It’s been a summer of silk crepe for me. First there were last month’s Polly tops, and now there’s this loose, fun wrap top made from Mood Fabrics’ pinstriped silk crepe de chine. The pinstripe in this particular fabric reminded me of something you might see on a man’s shirt, but the softness of the silk felt very feminine. And, while I could easily imagine it as a Grainline Archer, a pattern I’ve previously made and wear all of the time, I wanted to play up the softness of this fabric a bit more, so instead I chose the loose wrap Dotty Blouse from Style Arc.
The pattern features a wrap front created from folding the front piece back on itself. A silk crepe de chine is a perfect fabric for this type of top since it’s the same on both the front and the back. The neckline is meant to be tacked where the right side and the left side cross, providing a bit of modesty, but I’ve left it open for now and am instead wearing it with a nursing tank.
The pattern calls for sleeves, but at the encouragement of my husband, I decided to go sleeveless for this version. It has been a warm August after all! I used my favorite sleeveless blouse, the Sewaholic Pendrell, to help me figure out how to cut the armhole. In case you’re curious, I had to remove about an inch at the top of the shoulder, add a quarter of an inch at the bottom of the armhole, and blend everything in between. I ended up binding the armhole with self-bias binding for a nice, clean finish.
The pattern also features a longer back with a rounded hem, and together with the shorter, blousier front, the effect is reminiscent of the trendy I-can’t-be-bothered-to-fully-tuck-my-shirt-in look. I quite like it!
As an aside – while silk crepe de chine is lovely to sew, and even more lovely to wear, one question I have is how to keep the wrinkles out of it?! After an hour in the car and on the ferry to get to Bainbridge Island for a weekend with friends, and I might as well have pulled this top out of the hamper instead of off the ironing board! Is that just the way of it with this fabric? Any tips or tricks for keeping your silk crepe de chine looking its best throughout the day would be greatly appreciated!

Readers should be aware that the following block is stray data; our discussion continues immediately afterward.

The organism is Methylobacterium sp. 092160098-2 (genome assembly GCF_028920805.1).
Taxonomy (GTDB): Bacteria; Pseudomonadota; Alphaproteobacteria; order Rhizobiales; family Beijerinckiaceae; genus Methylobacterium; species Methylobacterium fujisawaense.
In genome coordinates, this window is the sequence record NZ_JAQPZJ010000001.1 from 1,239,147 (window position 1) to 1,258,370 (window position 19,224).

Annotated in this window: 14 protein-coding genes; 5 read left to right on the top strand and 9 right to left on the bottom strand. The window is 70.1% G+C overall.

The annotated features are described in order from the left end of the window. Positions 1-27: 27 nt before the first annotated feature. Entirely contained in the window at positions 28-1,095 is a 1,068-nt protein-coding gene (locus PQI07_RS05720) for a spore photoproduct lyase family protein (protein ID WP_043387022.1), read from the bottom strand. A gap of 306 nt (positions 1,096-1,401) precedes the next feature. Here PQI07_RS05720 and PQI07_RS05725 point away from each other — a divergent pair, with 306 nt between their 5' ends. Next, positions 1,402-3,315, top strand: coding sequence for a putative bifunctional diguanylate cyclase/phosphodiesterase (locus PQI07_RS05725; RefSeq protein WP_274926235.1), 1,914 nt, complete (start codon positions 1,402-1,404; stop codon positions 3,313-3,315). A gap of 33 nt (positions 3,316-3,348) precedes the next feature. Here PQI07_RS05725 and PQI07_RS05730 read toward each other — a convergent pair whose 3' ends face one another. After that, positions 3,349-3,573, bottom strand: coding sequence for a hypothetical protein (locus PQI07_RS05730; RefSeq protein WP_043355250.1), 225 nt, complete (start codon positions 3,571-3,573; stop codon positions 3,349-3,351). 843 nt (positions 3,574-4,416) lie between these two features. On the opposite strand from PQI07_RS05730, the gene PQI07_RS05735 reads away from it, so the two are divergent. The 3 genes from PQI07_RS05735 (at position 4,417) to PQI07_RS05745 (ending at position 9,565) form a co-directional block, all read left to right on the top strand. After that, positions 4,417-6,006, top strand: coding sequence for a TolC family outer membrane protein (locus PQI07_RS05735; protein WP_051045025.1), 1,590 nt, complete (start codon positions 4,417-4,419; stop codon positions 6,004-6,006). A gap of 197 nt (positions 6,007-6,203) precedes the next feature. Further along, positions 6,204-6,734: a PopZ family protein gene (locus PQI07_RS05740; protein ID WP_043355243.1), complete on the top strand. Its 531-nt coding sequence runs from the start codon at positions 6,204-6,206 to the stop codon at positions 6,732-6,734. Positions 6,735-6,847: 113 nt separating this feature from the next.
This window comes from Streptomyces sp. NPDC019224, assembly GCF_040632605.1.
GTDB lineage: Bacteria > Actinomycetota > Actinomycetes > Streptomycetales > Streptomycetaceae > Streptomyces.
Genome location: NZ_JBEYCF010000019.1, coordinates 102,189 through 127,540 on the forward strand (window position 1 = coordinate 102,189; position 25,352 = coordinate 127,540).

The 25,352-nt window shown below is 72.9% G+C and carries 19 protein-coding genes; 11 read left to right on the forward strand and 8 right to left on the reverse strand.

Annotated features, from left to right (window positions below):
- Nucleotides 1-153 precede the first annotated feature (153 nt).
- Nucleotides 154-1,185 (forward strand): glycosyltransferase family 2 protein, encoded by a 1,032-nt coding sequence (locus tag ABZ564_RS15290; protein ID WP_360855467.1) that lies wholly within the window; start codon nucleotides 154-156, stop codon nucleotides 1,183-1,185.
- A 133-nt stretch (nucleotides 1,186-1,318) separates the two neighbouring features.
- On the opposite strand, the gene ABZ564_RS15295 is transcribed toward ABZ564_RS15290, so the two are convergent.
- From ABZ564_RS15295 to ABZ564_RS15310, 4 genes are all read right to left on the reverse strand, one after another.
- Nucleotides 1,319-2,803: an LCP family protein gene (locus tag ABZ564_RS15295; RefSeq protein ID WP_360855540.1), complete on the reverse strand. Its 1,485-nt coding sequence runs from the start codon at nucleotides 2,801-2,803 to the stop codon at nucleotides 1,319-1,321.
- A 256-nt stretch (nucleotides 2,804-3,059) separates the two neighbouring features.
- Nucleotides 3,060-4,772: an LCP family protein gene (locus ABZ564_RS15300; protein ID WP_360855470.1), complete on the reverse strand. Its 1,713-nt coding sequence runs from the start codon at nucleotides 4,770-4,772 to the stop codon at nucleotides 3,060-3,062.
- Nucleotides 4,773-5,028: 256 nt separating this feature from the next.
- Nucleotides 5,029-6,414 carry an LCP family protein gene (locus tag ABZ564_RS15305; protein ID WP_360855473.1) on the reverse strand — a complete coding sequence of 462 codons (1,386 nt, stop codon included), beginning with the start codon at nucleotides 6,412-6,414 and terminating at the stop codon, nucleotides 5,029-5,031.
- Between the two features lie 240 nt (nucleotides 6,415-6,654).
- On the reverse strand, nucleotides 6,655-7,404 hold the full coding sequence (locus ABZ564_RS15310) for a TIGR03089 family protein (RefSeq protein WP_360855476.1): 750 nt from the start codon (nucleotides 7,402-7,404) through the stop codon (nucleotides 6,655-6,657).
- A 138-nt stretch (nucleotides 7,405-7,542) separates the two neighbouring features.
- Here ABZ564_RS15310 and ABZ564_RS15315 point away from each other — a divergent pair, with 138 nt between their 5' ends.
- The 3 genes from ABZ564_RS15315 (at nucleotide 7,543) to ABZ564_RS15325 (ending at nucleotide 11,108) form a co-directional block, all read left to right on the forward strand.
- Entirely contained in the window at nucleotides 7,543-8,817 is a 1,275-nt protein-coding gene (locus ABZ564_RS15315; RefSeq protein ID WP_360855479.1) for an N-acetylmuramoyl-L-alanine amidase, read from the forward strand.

I used a matching ivory silk crepe de chine (left over from previous Mood projects, but similar to this one) for the inside yoke to limit distracting lines showing through the semi-sheer fabric. I also used a bit of bias binding around the back neckline, just as I did with the armholes, to neaten the seam.
The neckline facing didn’t get the same treatment since it was just an extension of the front piece. The facing isn’t supposed to be stitched down, but I misread a diagram in the instructions and stitched it down fairly early in the sewing process. Since I was worried the holes left from the needle would show if I ripped out the stitches, I just left it as is. It meant the wrap didn’t have the lovely neckline drape that the pattern intended (see Thewallinna’s version made out of a gorgeous red Mood silk crepe de chine). Instead, the front piece wanted to flop open when sewn into the side seam as directed. So, I unstitched the bottom portion of the lovingly sewn French side seam and tried pinning a bit of this and a bit of that until I got a look close to what was originally intended.
I ended up with a front wrap piece that met the side seam right at the bottom.
To make the front wrap meet the side seam right at the hem, I had to fold up and hand sew the front piece with a bit of extra wrapped around the back. The insides are no longer as pretty as they were when there was only an unadulterated French seam, but it’s worth it for a nicely wrapped front neckline.
I also decided to hem the back of the blouse using more of the self-bias binding. I just couldn’t get the curve the way I wanted using either my machine or my hand to roll the hem. The bias binding worked perfectly!
I’m pretty excited to have yet another fun summer top to ride out the remainder of summer. That said, I think I only have one or two more summer garments left in me this year. I’m getting excited for fall!
How about you? Are you still stitching for summer (or winter, as the case may be!), or are garments geared for the next season already starting to fill your sewing queue?